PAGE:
Environment variables

Environment variables are read and added to the macro definitions each time make executes. Precedence is a prime consideration in doing this properly. The following describes make's interaction with the environment.

make automatically defines a macro, MAKEFLAGS, containing the command-line option flags given in the invocation of make. The intent of the MAKEFLAGS macro, upon startup, is to set environment variables to be used by successive invocations of make.

When executed, make assigns macro definitions in the following order:

  1. Read the MAKEFLAGS environment variable. If it is not present or null, the internal make variable MAKEFLAGS is set to the null string. Otherwise, each letter in MAKEFLAGS is assumed to be an input flag argument and is processed as such. (The only exceptions are the -f, -p, and -r flags.)

  2. Read the internal list of macro definitions.

  3. Read the environment. The environment variables are treated as macro definitions and marked as exported (in the shell sense).

  4. Read the makefile(s). The assignments in the makefile(s) override the environment. This order is chosen so that it is possible to know what to expect by reading the makefile being executed. However, if the -e command-line flag is used, the environment overrides the makefile assignments. Therefore, if make -e ... is typed, the variables in the environment override the definitions in the makefile. Also, MAKEFLAGS overrides the environment if assigned. This is useful for further invocations of make from the current makefile.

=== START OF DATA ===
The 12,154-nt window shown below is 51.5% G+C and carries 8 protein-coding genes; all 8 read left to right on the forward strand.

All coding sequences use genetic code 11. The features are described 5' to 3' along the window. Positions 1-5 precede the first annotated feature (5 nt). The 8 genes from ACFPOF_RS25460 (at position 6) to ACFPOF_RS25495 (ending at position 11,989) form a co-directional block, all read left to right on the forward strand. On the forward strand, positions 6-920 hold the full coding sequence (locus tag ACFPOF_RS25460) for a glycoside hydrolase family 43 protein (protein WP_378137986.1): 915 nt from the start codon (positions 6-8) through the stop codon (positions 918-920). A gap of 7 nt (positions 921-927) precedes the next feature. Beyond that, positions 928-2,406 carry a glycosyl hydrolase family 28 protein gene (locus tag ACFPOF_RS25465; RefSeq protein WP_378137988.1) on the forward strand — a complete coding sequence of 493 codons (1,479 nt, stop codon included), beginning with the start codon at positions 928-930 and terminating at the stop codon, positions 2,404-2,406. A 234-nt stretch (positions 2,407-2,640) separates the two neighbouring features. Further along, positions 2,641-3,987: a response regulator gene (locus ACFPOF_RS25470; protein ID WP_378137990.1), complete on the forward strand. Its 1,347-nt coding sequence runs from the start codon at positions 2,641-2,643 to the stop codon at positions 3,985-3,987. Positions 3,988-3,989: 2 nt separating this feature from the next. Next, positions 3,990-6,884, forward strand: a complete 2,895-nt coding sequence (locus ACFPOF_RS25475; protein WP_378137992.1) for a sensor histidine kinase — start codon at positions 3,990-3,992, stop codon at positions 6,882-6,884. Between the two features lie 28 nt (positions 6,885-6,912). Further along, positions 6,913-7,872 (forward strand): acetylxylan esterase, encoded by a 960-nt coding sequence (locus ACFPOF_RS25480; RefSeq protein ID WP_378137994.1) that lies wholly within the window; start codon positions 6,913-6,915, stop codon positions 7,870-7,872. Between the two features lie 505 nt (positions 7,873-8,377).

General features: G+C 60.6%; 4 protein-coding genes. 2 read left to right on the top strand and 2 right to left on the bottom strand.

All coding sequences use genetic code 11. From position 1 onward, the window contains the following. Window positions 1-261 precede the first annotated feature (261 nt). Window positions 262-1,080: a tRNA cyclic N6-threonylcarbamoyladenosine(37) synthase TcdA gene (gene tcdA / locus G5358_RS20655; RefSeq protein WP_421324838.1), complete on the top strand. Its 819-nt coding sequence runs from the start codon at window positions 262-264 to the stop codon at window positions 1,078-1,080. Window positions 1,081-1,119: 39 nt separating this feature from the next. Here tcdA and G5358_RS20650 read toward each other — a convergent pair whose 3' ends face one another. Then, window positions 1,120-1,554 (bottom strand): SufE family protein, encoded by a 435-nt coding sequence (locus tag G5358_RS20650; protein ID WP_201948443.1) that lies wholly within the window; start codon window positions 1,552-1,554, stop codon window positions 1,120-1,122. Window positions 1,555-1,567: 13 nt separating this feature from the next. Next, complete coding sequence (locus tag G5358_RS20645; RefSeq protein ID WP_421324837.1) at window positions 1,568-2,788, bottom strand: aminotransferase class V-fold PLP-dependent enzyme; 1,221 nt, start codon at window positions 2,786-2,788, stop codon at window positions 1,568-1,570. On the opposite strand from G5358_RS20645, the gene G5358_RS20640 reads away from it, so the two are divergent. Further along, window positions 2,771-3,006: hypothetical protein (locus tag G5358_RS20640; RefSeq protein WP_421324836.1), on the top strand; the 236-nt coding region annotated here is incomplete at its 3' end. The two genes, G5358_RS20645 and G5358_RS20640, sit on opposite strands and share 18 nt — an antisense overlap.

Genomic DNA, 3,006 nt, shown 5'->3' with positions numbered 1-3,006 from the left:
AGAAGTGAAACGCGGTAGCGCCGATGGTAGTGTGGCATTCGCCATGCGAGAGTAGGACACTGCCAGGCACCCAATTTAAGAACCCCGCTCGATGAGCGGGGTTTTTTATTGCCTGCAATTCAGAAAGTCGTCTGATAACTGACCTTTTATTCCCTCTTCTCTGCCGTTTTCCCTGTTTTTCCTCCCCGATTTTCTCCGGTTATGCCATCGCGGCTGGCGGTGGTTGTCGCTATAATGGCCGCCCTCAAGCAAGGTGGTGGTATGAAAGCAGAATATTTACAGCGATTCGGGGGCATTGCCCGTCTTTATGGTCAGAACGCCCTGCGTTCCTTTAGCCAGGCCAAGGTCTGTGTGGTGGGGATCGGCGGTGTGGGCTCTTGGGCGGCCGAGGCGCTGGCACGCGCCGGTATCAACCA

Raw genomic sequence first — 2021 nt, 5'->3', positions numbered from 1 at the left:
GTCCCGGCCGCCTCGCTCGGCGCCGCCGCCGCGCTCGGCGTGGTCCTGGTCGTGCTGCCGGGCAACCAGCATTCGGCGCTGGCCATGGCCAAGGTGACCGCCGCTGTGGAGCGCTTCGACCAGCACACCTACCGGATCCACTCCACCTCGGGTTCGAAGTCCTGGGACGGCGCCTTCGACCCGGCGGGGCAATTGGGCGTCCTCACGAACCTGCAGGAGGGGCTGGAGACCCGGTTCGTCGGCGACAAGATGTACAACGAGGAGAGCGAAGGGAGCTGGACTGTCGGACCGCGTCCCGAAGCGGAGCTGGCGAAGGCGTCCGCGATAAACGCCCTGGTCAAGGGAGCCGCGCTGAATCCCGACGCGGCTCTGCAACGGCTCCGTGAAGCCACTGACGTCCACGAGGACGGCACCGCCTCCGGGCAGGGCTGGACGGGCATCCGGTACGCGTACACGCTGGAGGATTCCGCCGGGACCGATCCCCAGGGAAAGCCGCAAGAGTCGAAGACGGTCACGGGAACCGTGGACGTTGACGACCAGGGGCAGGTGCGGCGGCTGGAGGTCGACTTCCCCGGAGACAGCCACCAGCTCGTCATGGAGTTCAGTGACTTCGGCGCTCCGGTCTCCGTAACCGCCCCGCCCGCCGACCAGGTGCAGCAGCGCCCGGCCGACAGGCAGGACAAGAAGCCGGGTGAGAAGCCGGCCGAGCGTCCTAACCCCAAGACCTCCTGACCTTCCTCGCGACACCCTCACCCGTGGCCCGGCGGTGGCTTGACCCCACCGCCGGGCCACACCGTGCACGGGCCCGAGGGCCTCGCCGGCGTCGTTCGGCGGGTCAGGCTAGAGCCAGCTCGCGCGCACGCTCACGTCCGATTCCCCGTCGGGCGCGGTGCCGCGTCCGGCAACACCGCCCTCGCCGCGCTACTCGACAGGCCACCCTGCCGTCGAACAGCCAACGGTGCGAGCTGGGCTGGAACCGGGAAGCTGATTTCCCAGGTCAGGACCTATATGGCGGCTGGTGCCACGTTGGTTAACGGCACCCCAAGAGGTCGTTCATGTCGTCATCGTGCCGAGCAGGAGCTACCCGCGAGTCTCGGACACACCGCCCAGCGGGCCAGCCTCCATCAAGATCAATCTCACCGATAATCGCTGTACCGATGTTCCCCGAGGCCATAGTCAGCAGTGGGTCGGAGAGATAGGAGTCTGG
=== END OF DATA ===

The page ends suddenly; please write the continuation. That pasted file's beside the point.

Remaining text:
The priority of assignments is from least binding to most binding; the precedence of assignments is:

NOTE: If the -e option is specified, the priority of assignments becomes:

This order is general enough to allow a programmer to define a makefile or set of makefiles whose parameters are dynamically definable.

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SCO OpenServer Release 5.0.7 -- 11 February 2003